21 New Artists For 2021
2021 hasn't got off to the greatest start, but there's plenty of cause for optimism this year; the return of full capacity gigs perhaps, festivals even, but namely the swathes of new music to enter our lugholes.
Streaming boomed throughout the pandemic, and whilst they need to pay artists properly, these services still provide the engine and impetus for budding artists to pick up their instruments and get their music heard globally.
So, without further adieu, here's our list of 21 artists you'll need to watch closely in 2021:
1. TV Priest
Recently drafted in by Sub Pop for upcoming debut album Uppers, London four-piece TV Priest inject the sociological intrigue/malaise of Adam Curtis’ documentaries into their striking, riff-heavy post-punk. By dissecting our fractured media and post-truth reality with such ferocity and droll authority, you’ll be an immediate convert. Recently revealed as one of SXSW Online’s official artists, they’ll be transmitting the message worldwide soon enough.
Being signed to Ghostly is more often than not a decent seal of quality, as is the case for duo Brijean, made up of Oakland-based couple Brijean Murphy and Doug Stuar. With each track a textural playground full of offbeats and glittery house keys with a latin and jazz inflection, it’s unsurprising to learn that Murphy is a favourite collaborator of the likes of Toro Y Moi and Poolside. It’s dance music without the immediacy or intensity, the kind that hits perfectly as the suns begin to set on a hot European festival.
Despite having only released a handful of tracks so far, NewDad have shot into recognition through BBC Radio 6 Music’s airplay of their most recent single, ‘I Don’t Recognise You’. The Galway band’s laid back style delves into shoegaze-y sonics, especially alongside their dreamy vocals, though they cut back on the feedback and fuzz slightly for a more stripped back and rhythmic indie style.
Filipino-Aussie artist Daine is making waves with her brand of ethereal emo-pop, tapping into teenage angst as she marries midwest emo inflected vocals with melancholic glossy pop and tempered trap instrumentals to create a ‘post-genre’ sound that is unmistakably Gen Z.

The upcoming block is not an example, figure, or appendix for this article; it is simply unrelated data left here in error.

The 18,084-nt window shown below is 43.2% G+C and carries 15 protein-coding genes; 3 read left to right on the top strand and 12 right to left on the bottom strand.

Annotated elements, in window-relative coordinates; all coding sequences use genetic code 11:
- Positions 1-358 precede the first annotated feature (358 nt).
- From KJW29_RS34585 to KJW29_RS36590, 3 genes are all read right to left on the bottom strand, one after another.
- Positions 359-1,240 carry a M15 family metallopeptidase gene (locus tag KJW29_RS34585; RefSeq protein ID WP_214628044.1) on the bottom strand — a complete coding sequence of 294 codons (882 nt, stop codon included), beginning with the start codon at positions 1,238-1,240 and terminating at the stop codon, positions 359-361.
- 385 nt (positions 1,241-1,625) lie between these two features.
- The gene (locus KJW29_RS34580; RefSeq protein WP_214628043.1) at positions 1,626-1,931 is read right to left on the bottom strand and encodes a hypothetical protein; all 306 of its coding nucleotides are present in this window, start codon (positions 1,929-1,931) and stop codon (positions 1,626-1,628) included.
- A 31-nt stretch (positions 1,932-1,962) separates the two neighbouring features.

Lynks has pranced into 2021 without breaking his stride. This millennial Leigh Bowery is taking no prisoners with the release of Smash Hits Vol.2, a seething, tongue-in-cheek sequel to his previous EP – yep, you guessed it – Smash Hits Vol.1… Lynks has everything you want from Lovecraftian queer spectacle and more. With twisted, vogue synth-lines and flamboyant, masquerade, we’re all very excited to see Lynks live again, but until then, make sure don’t miss the next music video.
6. All Things Blue
LA duo All Things Blue’s pastel-hued psychedelia employs the rolling snares and phasered haze indicative of Tame Impala’s earlier repertoire, but with a much poppier and much less self-pitying outcome. Decidedly less millennial in short. Lamenting contemporary trends (like our obsession with IPAs) on one hand and allowing herself to get loose on the other, centrepoint India Coombs’ vocals readily pivot from humour to heartbreak, a balancing act we’re all familiar with at present.
Kicking off 2021 with his debut EP, Local MVP, Leicester rapper Sainté is developing a distinctive sound that pairs a quiet and unhurried flow with smooth, melodic production (coming courtesy of collaborator Jazz Parker) to offer up tracks that are seemingly unspectacular yet infectious and eminently replayable.
8. Nuha Ruby Ra
East London’s Nuha Ruby Ra fits somewhere on the Venn diagram between Grace Jones and Sleaford Mods; playful with her image and avant-garde instrumentation, you wouldn’t want to be the subject of her acerbic wordplay, however. Original, transgressive, and painfully cool, she also keeps good company having supported and collaborated with the likes of Fat White Family, Amyl and the Sniffers, and Warmduscher, if we’re going to namedrop. Her debut EP How To Move will certainly be one of the more interesting releases this year.
9. Hilang Child
Recording under the pseudonym Hilang Child, Ed Riman’s affinity for lush, overwhelming vistas is clear, owed to his half-Welsh, half-Indonesian heritage. Moving to Bella Union for his sophomore album Every Mover, Riman’s propensity for painting luxurious soundscapes became more apparent, crafting uplifting and expansive earworms that merge elements of Perfume Genius-esque pop balladry and fist-pumping heartland rock.
10. Chubby and the Gang
Led by West London electrician Charlie ‘Chubby’ Manning, this literal gang of breakneck speed pub-punks garnered transatlantic praise from major publications even before the reissue of debut album Speed Kills on Partisan Records further opened up their audience towards the back end of last year. Shame we’re lacking in pubs at present, but we can’t see that slowing this bolshy rabble down one bit.